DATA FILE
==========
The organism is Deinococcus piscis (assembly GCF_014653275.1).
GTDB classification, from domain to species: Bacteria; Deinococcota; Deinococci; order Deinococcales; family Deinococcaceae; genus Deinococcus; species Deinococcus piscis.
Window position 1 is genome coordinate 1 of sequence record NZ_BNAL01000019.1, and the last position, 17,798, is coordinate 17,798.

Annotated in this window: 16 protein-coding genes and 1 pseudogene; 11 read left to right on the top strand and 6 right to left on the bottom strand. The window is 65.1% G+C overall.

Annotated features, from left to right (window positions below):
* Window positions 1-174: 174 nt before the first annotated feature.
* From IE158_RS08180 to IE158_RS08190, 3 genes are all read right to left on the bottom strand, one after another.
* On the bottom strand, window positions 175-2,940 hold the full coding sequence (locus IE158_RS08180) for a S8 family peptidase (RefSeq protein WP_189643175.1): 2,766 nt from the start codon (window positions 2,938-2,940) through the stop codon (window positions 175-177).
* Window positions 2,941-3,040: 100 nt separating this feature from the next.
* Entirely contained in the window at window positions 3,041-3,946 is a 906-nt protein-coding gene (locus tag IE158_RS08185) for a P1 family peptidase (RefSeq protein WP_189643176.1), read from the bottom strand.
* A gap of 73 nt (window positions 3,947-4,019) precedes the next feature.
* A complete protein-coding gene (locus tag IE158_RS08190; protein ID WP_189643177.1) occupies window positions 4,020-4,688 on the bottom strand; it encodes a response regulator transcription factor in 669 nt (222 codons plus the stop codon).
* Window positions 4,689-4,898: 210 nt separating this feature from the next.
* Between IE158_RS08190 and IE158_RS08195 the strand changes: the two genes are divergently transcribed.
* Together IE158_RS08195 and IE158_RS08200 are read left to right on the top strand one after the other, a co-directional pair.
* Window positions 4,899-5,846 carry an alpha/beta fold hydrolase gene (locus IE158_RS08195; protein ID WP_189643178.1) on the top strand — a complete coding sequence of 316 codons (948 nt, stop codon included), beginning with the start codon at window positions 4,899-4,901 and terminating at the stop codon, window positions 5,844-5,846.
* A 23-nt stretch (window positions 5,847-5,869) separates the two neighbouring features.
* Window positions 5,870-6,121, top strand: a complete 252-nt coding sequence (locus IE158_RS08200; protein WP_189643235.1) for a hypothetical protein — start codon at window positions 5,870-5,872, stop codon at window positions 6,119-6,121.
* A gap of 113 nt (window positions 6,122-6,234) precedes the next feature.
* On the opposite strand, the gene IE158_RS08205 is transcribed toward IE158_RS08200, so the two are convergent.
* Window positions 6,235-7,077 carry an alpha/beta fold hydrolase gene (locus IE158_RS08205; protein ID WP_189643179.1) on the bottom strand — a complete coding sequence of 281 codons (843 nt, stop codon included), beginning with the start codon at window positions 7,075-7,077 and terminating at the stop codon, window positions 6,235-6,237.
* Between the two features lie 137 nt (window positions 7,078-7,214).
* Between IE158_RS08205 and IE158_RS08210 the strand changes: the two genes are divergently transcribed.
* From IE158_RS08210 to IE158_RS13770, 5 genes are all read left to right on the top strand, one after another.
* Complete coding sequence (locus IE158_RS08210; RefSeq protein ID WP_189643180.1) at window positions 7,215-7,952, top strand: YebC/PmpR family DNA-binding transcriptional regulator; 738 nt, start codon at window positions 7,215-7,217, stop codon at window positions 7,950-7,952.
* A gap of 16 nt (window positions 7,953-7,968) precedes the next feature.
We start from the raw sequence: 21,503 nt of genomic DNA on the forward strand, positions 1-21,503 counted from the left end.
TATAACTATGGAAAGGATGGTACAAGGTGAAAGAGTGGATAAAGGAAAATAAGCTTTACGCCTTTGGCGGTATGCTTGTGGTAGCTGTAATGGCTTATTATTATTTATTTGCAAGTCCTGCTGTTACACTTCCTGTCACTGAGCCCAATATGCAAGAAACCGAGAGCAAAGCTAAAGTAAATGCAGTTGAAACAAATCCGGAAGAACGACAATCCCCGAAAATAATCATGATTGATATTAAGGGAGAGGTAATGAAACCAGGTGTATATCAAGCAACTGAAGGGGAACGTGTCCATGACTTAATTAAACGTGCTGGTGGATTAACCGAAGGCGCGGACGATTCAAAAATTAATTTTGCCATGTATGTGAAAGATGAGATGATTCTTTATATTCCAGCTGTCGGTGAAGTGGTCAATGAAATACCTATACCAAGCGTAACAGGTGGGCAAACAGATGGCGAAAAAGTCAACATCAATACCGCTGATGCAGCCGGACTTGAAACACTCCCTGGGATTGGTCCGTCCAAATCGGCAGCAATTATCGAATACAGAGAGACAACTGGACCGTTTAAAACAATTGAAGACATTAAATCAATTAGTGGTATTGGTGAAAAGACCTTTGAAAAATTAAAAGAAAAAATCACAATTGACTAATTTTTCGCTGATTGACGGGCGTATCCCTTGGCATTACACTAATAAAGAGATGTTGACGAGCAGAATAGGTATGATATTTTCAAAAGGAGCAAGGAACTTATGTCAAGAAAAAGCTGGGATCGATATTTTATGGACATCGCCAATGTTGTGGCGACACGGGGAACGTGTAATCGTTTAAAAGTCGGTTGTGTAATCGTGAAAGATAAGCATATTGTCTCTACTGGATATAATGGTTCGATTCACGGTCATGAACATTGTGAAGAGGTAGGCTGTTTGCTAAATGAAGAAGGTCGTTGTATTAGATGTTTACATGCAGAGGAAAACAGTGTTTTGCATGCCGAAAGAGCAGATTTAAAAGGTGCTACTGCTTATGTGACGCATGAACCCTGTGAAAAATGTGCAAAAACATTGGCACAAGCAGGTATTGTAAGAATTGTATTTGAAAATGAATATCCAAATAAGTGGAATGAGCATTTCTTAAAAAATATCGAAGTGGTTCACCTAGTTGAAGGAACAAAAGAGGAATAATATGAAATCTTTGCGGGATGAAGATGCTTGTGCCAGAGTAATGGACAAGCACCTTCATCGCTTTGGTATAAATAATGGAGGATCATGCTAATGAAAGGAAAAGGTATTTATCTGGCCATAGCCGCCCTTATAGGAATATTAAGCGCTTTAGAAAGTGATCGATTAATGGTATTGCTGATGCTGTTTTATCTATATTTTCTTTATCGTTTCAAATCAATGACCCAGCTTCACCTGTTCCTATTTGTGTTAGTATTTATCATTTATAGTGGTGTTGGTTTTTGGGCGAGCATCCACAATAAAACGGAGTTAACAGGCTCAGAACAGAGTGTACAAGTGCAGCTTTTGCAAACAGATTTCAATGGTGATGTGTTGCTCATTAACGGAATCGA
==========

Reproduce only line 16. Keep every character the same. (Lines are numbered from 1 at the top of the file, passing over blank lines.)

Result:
* Window positions 4,899-5,846 carry an alpha/beta fold hydrolase gene (locus IE158_RS08195; protein ID WP_189643178.1) on the top strand — a complete coding sequence of 316 codons (948 nt, stop codon included), beginning with the start codon at window positions 4,899-4,901 and terminating at the stop codon, window positions 5,844-5,846.